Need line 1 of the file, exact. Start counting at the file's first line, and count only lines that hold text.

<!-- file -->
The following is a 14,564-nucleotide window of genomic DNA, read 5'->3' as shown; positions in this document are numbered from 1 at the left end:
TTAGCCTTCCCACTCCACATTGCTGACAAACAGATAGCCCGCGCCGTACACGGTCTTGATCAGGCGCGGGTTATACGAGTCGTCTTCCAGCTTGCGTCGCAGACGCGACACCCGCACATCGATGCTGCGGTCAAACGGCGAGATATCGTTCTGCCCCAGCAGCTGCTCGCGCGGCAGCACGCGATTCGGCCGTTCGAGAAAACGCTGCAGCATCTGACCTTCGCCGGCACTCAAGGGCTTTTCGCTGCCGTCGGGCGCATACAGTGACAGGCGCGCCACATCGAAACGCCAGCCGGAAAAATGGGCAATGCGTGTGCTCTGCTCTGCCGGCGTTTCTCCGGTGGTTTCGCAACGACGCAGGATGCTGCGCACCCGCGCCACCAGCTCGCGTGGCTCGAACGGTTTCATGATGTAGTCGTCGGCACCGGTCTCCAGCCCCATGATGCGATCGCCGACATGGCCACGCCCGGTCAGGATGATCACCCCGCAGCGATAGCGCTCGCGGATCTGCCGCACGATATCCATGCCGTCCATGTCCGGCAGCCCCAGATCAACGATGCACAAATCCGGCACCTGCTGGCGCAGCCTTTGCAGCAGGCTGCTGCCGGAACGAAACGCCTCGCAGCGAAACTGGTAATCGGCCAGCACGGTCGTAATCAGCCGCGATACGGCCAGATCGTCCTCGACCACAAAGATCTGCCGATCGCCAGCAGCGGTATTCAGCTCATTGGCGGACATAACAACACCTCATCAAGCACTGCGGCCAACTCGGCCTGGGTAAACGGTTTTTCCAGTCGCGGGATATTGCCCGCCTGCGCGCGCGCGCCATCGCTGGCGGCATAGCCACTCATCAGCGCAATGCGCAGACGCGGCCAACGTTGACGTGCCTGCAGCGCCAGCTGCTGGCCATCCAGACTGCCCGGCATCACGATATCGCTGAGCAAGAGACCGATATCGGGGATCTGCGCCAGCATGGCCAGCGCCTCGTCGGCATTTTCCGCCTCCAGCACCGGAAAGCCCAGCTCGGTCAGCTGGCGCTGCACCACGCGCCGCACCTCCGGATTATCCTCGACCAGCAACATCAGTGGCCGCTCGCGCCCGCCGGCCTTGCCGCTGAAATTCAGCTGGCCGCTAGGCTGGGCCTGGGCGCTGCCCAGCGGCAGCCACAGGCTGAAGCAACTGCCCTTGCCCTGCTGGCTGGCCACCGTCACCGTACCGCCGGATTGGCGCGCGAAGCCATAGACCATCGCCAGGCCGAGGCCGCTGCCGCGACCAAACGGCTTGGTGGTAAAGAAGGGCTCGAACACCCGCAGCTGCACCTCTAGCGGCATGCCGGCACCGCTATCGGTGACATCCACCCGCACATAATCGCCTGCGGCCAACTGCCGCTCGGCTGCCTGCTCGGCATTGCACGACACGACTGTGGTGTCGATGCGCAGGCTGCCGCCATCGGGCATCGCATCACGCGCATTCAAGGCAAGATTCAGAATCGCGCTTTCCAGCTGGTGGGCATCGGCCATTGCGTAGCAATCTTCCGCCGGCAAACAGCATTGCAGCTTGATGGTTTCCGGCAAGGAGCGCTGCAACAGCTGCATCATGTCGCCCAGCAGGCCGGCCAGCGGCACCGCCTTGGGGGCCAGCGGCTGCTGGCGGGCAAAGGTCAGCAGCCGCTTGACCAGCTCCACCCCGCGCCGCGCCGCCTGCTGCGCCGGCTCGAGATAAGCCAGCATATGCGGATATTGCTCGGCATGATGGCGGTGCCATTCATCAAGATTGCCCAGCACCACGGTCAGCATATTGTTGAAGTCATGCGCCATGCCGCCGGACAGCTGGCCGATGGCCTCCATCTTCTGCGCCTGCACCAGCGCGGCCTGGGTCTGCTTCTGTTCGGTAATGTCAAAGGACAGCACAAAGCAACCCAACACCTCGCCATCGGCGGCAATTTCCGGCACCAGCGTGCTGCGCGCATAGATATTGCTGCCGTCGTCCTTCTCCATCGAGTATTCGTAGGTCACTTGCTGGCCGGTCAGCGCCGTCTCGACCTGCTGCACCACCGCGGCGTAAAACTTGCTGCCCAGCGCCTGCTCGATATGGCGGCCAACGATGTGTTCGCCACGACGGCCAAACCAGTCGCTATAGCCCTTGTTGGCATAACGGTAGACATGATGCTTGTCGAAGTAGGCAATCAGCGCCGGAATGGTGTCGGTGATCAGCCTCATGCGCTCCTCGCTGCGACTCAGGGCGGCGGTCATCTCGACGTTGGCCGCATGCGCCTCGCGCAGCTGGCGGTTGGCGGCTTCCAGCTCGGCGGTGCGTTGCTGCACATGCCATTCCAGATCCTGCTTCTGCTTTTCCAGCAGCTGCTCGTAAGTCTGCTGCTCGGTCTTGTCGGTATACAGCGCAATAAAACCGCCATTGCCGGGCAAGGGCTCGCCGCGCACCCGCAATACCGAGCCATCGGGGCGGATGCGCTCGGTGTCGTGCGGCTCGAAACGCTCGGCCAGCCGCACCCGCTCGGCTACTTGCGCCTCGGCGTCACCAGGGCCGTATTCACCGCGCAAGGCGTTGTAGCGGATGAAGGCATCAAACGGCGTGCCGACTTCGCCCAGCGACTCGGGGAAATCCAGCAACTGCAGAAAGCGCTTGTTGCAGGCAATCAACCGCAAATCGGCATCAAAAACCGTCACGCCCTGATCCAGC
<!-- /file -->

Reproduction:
The following is a 14,564-nucleotide window of genomic DNA, read 5'->3' as shown; positions in this document are numbered from 1 at the left end: